A nursing home in Toowoomba in southern Queensland has been sanctioned for a serious breaches in its healthcare and safety measures. The Shalom Toowoomba Nursing Home has been warned by the federal Department of Ageing that its care of patients is so poor it will not receive Commonwealth subsidies for six months. The Department would be making daily inspections to make sure the breaches are being fixed.
According to its website, Shalom Toowoomba was formerly the Rangehaven Nursing Home and is owned and operated by Mary and Joe Joseph, who have run aged care facilities in Queensland and Victoria since 1990. It was reopened earlier this year after a reported $18 million redevelopment with 120 beds including high and low care areas and a dementia unit.
These decisions came after a surprise visit from the Department. According to Minister for Ageing Justine Elliot, the Aged Care Standards and Accreditation Agency had identified serious risks to the health, safety and well-being of residents. She said, “Areas of serious risk identified by the agency included inadequate staff training, inadequate clinical supervision and inappropriate delivery of the care required.”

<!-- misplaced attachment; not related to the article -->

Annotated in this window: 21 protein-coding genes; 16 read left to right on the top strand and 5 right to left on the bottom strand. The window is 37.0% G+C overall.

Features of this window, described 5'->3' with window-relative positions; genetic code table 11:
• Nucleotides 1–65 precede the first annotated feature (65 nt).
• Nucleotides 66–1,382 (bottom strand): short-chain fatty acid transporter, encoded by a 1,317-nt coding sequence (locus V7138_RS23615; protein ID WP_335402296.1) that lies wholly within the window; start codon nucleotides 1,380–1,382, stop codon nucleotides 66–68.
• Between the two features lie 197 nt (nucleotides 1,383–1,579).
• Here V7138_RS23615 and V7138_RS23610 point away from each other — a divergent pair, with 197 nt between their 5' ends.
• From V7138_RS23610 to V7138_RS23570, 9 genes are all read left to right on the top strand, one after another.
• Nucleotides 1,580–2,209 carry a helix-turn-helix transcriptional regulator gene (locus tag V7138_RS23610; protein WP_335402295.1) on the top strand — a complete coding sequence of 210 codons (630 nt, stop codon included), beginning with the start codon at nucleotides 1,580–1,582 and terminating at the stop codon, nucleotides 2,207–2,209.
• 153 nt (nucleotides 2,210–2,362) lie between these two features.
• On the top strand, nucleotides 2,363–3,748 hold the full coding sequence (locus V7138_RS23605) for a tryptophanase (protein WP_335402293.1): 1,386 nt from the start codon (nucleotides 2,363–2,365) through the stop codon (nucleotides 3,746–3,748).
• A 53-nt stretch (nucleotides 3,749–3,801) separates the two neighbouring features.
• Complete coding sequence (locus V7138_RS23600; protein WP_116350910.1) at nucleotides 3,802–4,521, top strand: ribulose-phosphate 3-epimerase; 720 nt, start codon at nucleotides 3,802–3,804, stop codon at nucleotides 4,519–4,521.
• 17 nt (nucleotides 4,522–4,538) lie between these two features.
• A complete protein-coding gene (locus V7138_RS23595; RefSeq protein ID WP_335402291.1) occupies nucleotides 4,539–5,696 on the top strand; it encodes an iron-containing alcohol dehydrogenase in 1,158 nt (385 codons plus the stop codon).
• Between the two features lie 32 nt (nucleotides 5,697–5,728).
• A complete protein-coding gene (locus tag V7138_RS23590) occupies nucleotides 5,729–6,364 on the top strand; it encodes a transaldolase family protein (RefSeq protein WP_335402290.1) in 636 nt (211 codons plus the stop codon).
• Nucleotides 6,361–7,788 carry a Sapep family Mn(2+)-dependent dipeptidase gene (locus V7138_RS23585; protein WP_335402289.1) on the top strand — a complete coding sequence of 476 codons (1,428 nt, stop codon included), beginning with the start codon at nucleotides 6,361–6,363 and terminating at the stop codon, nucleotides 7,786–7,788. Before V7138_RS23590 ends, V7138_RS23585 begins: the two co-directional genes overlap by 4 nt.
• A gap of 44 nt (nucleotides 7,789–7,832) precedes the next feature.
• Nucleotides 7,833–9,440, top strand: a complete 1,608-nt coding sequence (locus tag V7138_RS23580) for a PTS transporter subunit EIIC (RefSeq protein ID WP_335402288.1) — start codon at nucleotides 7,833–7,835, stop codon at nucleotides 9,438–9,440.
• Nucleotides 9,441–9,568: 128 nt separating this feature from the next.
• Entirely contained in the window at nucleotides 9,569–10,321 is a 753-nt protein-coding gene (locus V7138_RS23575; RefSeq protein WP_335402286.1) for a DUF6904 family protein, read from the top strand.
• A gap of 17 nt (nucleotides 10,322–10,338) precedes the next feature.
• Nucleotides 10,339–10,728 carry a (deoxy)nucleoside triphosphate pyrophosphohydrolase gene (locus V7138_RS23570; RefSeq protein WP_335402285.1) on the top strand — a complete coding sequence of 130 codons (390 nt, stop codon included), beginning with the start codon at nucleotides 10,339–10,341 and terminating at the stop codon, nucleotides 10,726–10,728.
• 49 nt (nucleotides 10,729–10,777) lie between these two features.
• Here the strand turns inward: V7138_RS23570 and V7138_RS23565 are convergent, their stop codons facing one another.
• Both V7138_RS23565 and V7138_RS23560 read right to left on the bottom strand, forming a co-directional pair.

Some directives include;
- Appointment of a Commonwealth-approved administrator with clinical and nursing experience
- Suspending Commonwealth subsidies for new residents
- A ban on charging accommodation bonds or accruing accommodation charges for new residents
- Providing training for its officers, employees and agents.
These sanctions on the approved provider, Deepthi Pty Ltd, will be in place for the next six months.
Minister assured that, “The agency will visit the home each day while serious risk remains and the Department of Health and Ageing will closely monitor the home to check that immediate action is taken by the provider.”